As many of you point out, the hydrogen economy remains on the distant horizon for a handful of reasons, one of which being the absence of an economical, safe and environmentally friendly production method. Daniel (Niels) van der Lelie, a biologist at the U.S. Department of Energy's Brookhaven National Laboratory, however, believes we will be able to use bacteria to safely "brew" it.

His team's lab experiments show that the bacterium Thermatoga neapolitana is able to generate large quantities of hydrogen when given a glucose feedstock. One of the most significant of their findings is that the bacterium was able to produce the hydrogen in an environment in which oxygen was present. Until now, this had only been witnessed in oxygen-free conditions. Van der Lelie stresses the importance of this because removing all of the oxygen from an environment would burden the production process with massive costs.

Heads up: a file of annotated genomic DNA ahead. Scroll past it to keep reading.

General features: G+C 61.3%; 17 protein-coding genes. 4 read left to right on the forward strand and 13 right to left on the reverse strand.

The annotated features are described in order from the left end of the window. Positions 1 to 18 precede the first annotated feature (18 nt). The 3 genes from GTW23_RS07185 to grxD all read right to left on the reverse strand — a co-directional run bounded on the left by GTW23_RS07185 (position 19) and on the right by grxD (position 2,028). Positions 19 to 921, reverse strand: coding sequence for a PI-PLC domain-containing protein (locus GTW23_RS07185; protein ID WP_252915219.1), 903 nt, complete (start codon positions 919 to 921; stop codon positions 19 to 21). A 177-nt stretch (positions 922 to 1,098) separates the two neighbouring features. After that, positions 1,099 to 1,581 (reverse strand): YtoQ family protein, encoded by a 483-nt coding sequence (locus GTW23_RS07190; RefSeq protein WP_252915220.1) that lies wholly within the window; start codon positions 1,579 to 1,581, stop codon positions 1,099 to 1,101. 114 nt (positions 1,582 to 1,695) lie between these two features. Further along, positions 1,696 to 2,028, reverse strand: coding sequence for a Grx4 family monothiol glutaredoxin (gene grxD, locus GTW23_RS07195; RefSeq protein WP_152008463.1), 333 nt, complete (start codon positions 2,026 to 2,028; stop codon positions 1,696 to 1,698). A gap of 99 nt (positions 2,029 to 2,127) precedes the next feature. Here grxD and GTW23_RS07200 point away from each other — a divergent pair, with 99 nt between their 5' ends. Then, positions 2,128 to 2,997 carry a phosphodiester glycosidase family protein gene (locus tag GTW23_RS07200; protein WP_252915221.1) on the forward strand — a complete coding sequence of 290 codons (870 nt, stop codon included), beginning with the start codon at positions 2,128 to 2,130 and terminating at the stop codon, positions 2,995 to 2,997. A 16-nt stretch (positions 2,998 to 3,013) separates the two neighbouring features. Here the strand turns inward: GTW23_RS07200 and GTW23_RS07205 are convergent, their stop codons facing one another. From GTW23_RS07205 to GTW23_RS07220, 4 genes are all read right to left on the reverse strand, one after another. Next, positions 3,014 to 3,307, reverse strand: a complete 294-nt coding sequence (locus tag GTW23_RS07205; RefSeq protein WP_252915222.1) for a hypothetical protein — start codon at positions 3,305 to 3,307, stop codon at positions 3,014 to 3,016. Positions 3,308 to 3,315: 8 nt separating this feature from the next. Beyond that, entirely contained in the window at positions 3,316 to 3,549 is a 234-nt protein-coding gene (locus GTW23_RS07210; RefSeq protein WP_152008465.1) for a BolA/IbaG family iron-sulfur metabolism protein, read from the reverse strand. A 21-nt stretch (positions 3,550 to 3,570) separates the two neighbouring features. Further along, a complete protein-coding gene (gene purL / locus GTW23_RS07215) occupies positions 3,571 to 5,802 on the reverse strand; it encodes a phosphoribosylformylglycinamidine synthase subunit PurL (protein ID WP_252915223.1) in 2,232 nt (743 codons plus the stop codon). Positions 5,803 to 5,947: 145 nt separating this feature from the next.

[Source: Brookhaven National Laboratory via Fuel Cell Today]

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